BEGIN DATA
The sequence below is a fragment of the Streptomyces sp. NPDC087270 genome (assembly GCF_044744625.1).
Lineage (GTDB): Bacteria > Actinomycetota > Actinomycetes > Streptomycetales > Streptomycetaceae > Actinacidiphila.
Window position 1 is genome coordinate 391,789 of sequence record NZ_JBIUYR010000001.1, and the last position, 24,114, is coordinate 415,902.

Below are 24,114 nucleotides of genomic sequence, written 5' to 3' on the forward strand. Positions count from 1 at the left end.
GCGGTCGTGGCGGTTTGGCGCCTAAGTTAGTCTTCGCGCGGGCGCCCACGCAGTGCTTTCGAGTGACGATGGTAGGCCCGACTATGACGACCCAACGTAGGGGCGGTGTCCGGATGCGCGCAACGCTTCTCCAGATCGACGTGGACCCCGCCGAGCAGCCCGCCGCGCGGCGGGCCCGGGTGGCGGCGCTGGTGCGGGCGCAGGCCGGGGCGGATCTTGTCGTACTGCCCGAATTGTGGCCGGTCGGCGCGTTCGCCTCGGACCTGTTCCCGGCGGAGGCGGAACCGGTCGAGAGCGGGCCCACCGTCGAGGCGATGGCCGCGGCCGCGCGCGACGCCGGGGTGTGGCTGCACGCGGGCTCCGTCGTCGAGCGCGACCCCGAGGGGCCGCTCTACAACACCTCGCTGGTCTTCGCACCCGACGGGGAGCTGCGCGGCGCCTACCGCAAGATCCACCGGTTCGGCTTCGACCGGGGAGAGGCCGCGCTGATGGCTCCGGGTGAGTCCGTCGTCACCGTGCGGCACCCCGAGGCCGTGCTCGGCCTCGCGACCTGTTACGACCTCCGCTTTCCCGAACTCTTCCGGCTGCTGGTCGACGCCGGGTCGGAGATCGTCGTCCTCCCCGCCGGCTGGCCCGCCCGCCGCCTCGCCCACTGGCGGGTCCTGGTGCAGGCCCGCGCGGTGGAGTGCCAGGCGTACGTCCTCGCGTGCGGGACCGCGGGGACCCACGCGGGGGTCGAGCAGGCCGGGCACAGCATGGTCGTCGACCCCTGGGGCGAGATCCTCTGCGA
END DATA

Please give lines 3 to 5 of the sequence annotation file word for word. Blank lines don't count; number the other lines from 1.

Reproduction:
Window position 1 is genome coordinate 391,789 of sequence record NZ_JBIUYR010000001.1, and the last position, 24,114, is coordinate 415,902.

Below are 24,114 nucleotides of genomic sequence, written 5' to 3' on the forward strand. Positions count from 1 at the left end.
GCGGTCGTGGCGGTTTGGCGCCTAAGTTAGTCTTCGCGCGGGCGCCCACGCAGTGCTTTCGAGTGACGATGGTAGGCCCGACTATGACGACCCAACGTAGGGGCGGTGTCCGGATGCGCGCAACGCTTCTCCAGATCGACGTGGACCCCGCCGAGCAGCCCGCCGCGCGGCGGGCCCGGGTGGCGGCGCTGGTGCGGGCGCAGGCCGGGGCGGATCTTGTCGTACTGCCCGAATTGTGGCCGGTCGGCGCGTTCGCCTCGGACCTGTTCCCGGCGGAGGCGGAACCGGTCGAGAGCGGGCCCACCGTCGAGGCGATGGCCGCGGCCGCGCGCGACGCCGGGGTGTGGCTGCACGCGGGCTCCGTCGTCGAGCGCGACCCCGAGGGGCCGCTCTACAACACCTCGCTGGTCTTCGCACCCGACGGGGAGCTGCGCGGCGCCTACCGCAAGATCCACCGGTTCGGCTTCGACCGGGGAGAGGCCGCGCTGATGGCTCCGGGTGAGTCCGTCGTCACCGTGCGGCACCCCGAGGCCGTGCTCGGCCTCGCGACCTGTTACGACCTCCGCTTTCCCGAACTCTTCCGGCTGCTGGTCGACGCCGGGTCGGAGATCGTCGTCCTCCCCGCCGGCTGGCCCGCCCGCCGCCTCGCCCACTGGCGGGTCCTGGTGCAGGCCCGCGCGGTGGAGTGCCAGGCGTACGTCCTCGCGTGCGGGACCGCGGGGACCCACGCGGGGGTCGAGCAGGCCGGGCACAGCATGGTCGTCGACCCCTGGGGCGAGATCCTCTGCGA